“Yes, Mississippi,” said one lawmaker sarcastically when it was pointed out that Mississippi is one of only three states where a run-off general election is required if a candidate for a government-wide office. State does not get a majority vote in the first election.

In all US states except Georgia, Louisiana, and Mississippi, the person who receives the most votes wins, whether that candidate gets 45% or 51% of the vote.

The lawmaker’s sarcastic remark was made because in so many areas, such as the issue of second-round elections, the state of Magnolia is outside the mainstream.

For example, Mississippi is:

  • The only state to require that two documents be notarized to vote by mail.
  • Among the six states that allow no excuse for early voting.
  • The only state in 2020 during the COVID-19 pandemic that did not allow some type of early voting for all citizens.
  • The only state to see its citizens’ initiative process annulled by the courts. And it happened twice in Mississippi.
  • The only state without a law on equal pay for women.
  • Among the 12 states that do not provide health insurance to the working poor using primarily federal funds.
  • Among less than 10 states failing to restore the right to vote to those convicted of crimes at some point after serving their sentence.
  • The state with the highest state-imposed sales tax on groceries. While some local jurisdictions have higher sales taxes on groceries, there is no higher statewide food sales tax than that imposed by Mississippi.
  • The state with the most lenient gun laws and the highest rate of gun deaths, according to the World Population Review.

The above list could go on except for space limitations.

Yes Mississippi.

It should be noted that the legislator who uttered this term actually supported the concept of runoff. People say that without a second round, candidates can be elected with a relatively small percentage of the vote, although they cannot cite many instances where this has actually happened.

Perhaps the most famous example was the 1990s, when former professional wrestler Jesse Ventura won the governorship of Minnesota with 37% of the vote. There are other ways than a second round to prevent candidates from winning with a relatively low percentage of the vote.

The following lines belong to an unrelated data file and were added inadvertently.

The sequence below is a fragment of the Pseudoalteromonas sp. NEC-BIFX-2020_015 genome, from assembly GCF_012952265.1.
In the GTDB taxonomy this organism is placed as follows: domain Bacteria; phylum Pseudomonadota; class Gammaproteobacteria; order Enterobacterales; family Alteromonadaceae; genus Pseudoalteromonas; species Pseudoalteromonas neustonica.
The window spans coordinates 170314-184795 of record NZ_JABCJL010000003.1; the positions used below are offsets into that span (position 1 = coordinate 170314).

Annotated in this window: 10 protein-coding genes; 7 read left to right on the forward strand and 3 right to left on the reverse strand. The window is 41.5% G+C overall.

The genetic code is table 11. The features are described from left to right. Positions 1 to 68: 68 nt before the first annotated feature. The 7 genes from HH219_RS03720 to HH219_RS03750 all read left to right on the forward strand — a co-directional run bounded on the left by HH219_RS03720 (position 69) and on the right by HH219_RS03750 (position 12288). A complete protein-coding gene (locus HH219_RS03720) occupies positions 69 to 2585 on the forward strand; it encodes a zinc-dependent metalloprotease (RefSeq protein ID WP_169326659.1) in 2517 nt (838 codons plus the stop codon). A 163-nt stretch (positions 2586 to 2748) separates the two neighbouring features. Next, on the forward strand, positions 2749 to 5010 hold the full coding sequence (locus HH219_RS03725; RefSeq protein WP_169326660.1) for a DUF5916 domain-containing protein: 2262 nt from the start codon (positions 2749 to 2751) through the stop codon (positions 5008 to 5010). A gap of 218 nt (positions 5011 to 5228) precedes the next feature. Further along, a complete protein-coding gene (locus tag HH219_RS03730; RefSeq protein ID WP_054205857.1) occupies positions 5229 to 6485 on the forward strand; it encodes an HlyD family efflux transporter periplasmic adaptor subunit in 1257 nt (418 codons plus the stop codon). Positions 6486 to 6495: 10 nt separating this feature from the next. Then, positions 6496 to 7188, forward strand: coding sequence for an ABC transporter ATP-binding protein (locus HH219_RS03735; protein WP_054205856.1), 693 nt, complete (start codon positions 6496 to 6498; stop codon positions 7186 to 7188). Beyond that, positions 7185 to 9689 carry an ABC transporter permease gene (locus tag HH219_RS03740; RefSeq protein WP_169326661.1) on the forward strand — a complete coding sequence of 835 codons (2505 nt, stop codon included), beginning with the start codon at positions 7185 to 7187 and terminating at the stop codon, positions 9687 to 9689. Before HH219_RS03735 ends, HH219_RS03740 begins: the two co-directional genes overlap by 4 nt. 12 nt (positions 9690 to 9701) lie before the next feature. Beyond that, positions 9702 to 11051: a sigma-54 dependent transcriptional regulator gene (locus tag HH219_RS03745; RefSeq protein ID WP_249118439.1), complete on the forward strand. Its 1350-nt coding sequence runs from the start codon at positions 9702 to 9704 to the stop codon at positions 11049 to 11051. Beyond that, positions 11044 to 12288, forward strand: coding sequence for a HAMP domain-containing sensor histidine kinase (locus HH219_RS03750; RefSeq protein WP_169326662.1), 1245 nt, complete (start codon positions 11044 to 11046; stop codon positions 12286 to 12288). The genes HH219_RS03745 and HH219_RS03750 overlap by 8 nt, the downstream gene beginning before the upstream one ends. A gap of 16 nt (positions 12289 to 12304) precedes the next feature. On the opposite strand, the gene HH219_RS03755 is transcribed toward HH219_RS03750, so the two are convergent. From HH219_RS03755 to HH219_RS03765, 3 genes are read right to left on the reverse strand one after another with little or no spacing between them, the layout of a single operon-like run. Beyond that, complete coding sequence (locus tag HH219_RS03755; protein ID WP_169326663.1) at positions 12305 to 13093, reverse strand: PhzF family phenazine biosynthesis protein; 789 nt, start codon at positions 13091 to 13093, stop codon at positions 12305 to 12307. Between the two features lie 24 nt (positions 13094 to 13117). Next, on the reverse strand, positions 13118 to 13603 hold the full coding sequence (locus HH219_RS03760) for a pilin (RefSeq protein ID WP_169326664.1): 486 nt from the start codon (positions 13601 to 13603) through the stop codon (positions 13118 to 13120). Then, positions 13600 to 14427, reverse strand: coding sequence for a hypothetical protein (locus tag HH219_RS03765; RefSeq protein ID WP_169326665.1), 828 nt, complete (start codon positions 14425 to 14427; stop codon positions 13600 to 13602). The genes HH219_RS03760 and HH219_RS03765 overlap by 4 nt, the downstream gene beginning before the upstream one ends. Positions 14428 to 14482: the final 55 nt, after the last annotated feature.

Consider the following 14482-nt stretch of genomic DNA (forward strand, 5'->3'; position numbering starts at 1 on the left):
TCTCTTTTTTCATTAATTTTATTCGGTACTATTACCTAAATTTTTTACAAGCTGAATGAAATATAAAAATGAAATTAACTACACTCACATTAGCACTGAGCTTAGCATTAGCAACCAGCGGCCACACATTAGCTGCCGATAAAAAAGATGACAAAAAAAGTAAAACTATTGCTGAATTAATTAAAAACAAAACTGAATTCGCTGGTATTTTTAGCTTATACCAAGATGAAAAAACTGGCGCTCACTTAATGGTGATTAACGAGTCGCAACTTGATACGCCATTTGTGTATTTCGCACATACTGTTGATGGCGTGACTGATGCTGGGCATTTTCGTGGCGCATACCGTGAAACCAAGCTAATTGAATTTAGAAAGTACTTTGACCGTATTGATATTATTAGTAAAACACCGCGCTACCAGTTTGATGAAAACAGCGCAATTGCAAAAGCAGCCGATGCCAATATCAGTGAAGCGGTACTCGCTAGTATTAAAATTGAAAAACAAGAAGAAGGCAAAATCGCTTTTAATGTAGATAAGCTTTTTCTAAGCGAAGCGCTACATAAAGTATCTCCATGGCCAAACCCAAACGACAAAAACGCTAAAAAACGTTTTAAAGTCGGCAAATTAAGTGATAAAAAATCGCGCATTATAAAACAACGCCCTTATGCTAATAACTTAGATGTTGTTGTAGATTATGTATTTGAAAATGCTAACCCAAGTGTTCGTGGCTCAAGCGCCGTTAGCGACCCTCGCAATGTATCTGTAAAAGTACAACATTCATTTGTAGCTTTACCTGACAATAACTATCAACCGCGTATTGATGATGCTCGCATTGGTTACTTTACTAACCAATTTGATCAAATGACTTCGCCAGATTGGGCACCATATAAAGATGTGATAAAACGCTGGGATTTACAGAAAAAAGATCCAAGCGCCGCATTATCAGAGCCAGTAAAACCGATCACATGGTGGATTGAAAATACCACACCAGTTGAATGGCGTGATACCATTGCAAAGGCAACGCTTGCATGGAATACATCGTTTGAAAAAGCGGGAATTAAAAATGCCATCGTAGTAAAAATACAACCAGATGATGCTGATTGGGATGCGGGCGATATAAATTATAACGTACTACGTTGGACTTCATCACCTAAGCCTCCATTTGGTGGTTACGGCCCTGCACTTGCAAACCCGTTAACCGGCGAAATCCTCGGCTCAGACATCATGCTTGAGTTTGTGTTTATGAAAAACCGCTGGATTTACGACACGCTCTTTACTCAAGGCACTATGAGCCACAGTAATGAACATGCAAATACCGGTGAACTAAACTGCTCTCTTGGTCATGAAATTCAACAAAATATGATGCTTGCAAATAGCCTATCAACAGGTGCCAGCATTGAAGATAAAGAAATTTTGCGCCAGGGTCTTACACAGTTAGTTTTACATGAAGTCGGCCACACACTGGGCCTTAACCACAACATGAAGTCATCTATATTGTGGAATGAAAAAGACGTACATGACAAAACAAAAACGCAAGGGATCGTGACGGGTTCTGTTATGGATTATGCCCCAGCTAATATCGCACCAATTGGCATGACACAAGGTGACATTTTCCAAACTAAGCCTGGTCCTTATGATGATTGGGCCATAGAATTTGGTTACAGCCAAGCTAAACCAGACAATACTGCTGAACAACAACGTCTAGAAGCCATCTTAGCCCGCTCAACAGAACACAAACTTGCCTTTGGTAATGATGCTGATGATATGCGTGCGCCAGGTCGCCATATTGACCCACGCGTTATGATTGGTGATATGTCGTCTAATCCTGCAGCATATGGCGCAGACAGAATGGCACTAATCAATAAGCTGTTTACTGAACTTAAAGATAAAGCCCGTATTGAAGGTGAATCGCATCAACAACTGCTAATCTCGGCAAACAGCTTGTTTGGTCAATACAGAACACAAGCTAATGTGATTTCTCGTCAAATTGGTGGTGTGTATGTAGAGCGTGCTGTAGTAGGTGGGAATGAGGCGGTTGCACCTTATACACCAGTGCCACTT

For example, a second round might be required if no candidate obtains at least 40% of the vote, or even 45%. Or, like some other states are doing now, pass a ranked vote where people choose their second preference and so on, and those selections count towards the vote total.

In any case, Mississippi’s new law that requires runoff is inherently better than the old system. Previously, Mississippi was the only state in which a candidate for governor and other statewide positions could garner a majority of the vote (over 50%) and not win an election. Under the old system, the Constitution required that a candidate for state-wide office win the majority of votes and garner the most votes in the majority of the 122 districts in the House. If both thresholds were not met, the State House selected the winner from the top two voters.

In 2020, the Constitution was amended by an act of the legislature and overwhelmingly ratified by voters to remove the provision sending elections to the House to decide.

The action marked the first time in state history where the state removed a provision from the Jim Crow Constitution of 1890 designed to prevent black people from voting without first being ordered to do so by federal justice. It should be noted, however, that a federal judge strongly suggested that he could declare the provision unconstitutional if the state did not act to remove it.

The state alone, through legislative action in the summer of 2020, also removed the state flag – the last in the country to prominently display the Confederate Battle emblem as part of its design.

So, yes Mississippi.

And there has been talk of a citizens’ initiative effort to replace the language imposing a ban on voting for life on those convicted of certain crimes. This initiative effort, of course, was canceled before it even began when the Mississippi Supreme Court ruled that the state initiative process was unconstitutional.

The lifetime ban on voting for certain felony convictions was enshrined in the 1890 Constitution in an attempt to prevent African Americans from voting.

The full panel of the 5th Circuit Court of Appeals is considering legal action that attempts to remove the lifetime ban on those convicted of all crimes except those convicted of murder and rape.

It would be another instance of federal courts doing what state leaders have refused to do.

So, again, yes Mississippi.

This analysis was carried out by Mississippi today, a non-profit news organization that covers state government, public policy, politics and culture. Bobby Harrison is the senior reporter for Capitol Hill Mississippi Today.


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